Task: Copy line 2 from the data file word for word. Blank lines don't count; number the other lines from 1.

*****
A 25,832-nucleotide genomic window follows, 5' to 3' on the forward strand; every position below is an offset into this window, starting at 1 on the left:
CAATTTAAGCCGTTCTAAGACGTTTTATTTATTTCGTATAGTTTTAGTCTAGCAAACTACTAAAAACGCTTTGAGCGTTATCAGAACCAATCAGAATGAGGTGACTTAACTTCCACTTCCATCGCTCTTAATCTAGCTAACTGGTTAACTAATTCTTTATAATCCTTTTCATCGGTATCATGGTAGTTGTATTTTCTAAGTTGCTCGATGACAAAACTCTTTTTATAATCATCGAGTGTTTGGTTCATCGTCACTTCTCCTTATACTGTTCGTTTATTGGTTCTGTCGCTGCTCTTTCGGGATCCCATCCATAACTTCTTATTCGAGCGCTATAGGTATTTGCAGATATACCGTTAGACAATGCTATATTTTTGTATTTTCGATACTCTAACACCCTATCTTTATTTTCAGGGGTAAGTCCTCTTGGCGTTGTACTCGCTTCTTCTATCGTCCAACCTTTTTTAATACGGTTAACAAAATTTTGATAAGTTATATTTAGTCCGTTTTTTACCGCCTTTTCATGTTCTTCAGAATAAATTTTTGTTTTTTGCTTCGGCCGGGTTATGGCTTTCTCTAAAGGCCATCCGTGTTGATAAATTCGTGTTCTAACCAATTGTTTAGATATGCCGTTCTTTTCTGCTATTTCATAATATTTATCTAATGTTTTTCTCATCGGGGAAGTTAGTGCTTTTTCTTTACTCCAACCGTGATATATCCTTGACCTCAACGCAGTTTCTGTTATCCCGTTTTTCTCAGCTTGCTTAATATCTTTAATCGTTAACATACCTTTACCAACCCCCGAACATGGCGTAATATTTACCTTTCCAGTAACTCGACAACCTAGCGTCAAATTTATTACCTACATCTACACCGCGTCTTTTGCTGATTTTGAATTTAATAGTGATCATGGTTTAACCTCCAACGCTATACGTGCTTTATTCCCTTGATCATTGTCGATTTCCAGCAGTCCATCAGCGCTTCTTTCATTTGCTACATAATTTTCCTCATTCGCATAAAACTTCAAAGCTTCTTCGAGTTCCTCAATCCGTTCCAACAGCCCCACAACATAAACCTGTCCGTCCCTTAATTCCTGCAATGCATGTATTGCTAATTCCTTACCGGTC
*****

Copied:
CAATTTAAGCCGTTCTAAGACGTTTTATTTATTTCGTATAGTTTTAGTCTAGCAAACTACTAAAAACGCTTTGAGCGTTATCAGAACCAATCAGAATGAGGTGACTTAACTTCCACTTCCATCGCTCTTAATCTAGCTAACTGGTTAACTAATTCTTTATAATCCTTTTCATCGGTATCATGGTAGTTGTATTTTCTAAGTTGCTCGATGACAAAACTCTTTTTATAATCATCGAGTGTTTGGTTCATCGTCACTTCTCCTTATACTGTTCGTTTATTGGTTCTGTCGCTGCTCTTTCGGGATCCCATCCATAACTTCTTATTCGAGCGCTATAGGTATTTGCAGATATACCGTTAGACAATGCTATATTTTTGTATTTTCGATACTCTAACACCCTATCTTTATTTTCAGGGGTAAGTCCTCTTGGCGTTGTACTCGCTTCTTCTATCGTCCAACCTTTTTTAATACGGTTAACAAAATTTTGATAAGTTATATTTAGTCCGTTTTTTACCGCCTTTTCATGTTCTTCAGAATAAATTTTTGTTTTTTGCTTCGGCCGGGTTATGGCTTTCTCTAAAGGCCATCCGTGTTGATAAATTCGTGTTCTAACCAATTGTTTAGATATGCCGTTCTTTTCTGCTATTTCATAATATTTATCTAATGTTTTTCTCATCGGGGAAGTTAGTGCTTTTTCTTTACTCCAACCGTGATATATCCTTGACCTCAACGCAGTTTCTGTTATCCCGTTTTTCTCAGCTTGCTTAATATCTTTAATCGTTAACATACCTTTACCAACCCCCGAACATGGCGTAATATTTACCTTTCCAGTAACTCGACAACCTAGCGTCAAATTTATTACCTACATCTACACCGCGTCTTTTGCTGATTTTGAATTTAATAGTGATCATGGTTTAACCTCCAACGCTATACGTGCTTTATTCCCTTGATCATTGTCGATTTCCAGCAGTCCATCAGCGCTTCTTTCATTTGCTACATAATTTTCCTCATTCGCATAAAACTTCAAAGCTTCTTCGAGTTCCTCAATCCGTTCCAACAGCCCCACAACATAAACCTGTCCGTCCCTTAATTCCTGCAATGCATGTATTGCTAATTCCTTACCGGTC